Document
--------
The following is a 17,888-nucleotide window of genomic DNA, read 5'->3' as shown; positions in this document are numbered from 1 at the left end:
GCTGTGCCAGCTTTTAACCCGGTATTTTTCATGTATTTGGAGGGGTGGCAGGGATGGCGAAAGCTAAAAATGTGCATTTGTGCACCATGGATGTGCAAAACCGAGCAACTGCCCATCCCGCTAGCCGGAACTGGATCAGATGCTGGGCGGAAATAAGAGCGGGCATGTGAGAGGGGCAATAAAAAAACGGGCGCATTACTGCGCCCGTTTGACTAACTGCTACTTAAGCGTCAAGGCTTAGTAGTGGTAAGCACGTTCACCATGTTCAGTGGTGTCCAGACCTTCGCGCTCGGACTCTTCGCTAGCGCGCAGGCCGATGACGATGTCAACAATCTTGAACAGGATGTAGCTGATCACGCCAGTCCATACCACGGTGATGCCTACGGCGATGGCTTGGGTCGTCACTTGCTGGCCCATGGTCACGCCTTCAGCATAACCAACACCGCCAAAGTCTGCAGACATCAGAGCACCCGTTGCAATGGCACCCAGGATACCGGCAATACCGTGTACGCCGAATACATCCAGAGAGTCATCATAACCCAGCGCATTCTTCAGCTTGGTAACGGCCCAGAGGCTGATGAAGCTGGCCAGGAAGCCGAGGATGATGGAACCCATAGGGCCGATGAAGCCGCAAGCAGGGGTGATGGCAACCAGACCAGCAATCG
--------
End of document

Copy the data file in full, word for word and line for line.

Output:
The following is a 17,888-nucleotide window of genomic DNA, read 5'->3' as shown; positions in this document are numbered from 1 at the left end:
GCTGTGCCAGCTTTTAACCCGGTATTTTTCATGTATTTGGAGGGGTGGCAGGGATGGCGAAAGCTAAAAATGTGCATTTGTGCACCATGGATGTGCAAAACCGAGCAACTGCCCATCCCGCTAGCCGGAACTGGATCAGATGCTGGGCGGAAATAAGAGCGGGCATGTGAGAGGGGCAATAAAAAAACGGGCGCATTACTGCGCCCGTTTGACTAACTGCTACTTAAGCGTCAAGGCTTAGTAGTGGTAAGCACGTTCACCATGTTCAGTGGTGTCCAGACCTTCGCGCTCGGACTCTTCGCTAGCGCGCAGGCCGATGACGATGTCAACAATCTTGAACAGGATGTAGCTGATCACGCCAGTCCATACCACGGTGATGCCTACGGCGATGGCTTGGGTCGTCACTTGCTGGCCCATGGTCACGCCTTCAGCATAACCAACACCGCCAAAGTCTGCAGACATCAGAGCACCCGTTGCAATGGCACCCAGGATACCGGCAATACCGTGTACGCCGAATACATCCAGAGAGTCATCATAACCCAGCGCATTCTTCAGCTTGGTAACGGCCCAGAGGCTGATGAAGCTGGCCAGGAAGCCGAGGATGATGGAACCCATAGGGCCGATGAAGCCGCAAGCAGGGGTGATGGCAACCAGACCAGCAATCG